…has for the last 14 years been the None Of The Above Party.
Ever since we wrote this post last weekend, we’ve been wading in UK general election stats, testing our theory that the closer together the main UK parties get ideologically, the more voters are turned off, and the harder it becomes for Labour to win.
(Because the people who are driven away as Labour moves to the “centre”, which in practice means the right, in pursuit of Tory swing voters are predominantly those who would in the past have been part of Labour’s core vote – the poor, the young and the low-paid working-class.)
We’re not going to ramble on and on at length this time, because the graph pretty much speaks for itself. This is a recent development – the “none of the above” party would have won every election after 1997, when New Labour parked its tanks on the Conservatives’ lawns under Tony Blair, but none before.
What that striking graph shows, much more clearly than we managed to do in 2000 words last week, is that there are FAR more votes to be won from the disenchanted who now feel no party speaks for them and see no point in voting than Labour can ever hope to capture from the Tories by being basically the same as them only less competent and less ideologically principled.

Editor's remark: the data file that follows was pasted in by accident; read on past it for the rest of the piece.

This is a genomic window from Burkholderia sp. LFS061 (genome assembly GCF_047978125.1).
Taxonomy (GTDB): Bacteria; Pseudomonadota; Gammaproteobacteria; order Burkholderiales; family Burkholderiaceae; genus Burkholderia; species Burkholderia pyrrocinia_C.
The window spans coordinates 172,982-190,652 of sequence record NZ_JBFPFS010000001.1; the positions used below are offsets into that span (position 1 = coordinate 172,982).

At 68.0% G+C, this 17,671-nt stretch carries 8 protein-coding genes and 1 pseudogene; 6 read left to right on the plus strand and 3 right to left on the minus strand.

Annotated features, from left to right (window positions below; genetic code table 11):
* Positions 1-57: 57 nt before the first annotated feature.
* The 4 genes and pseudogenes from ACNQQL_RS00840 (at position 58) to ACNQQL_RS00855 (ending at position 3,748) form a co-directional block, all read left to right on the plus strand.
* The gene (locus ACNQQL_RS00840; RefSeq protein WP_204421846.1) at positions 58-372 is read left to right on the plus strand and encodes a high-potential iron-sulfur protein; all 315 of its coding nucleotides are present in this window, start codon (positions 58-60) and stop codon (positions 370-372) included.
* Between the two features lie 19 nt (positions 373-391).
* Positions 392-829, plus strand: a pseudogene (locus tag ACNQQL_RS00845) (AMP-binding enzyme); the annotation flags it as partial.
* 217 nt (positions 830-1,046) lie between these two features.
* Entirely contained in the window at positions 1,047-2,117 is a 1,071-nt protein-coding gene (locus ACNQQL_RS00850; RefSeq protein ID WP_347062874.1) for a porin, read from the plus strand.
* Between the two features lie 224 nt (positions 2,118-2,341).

(In 2015, the SNP gained 1 million votes in Scotland compared to 2010, but the three Unionist parties only lost 550,000 between them. Part of the reason the SNP won, and won so spectacularly, was that almost half a million extra people who hadn’t bothered to turn out five years earlier felt there was now a point in going to the polling booth.)
To have a chance, Labour must be MORE different, not LESS. It’s as simple as that.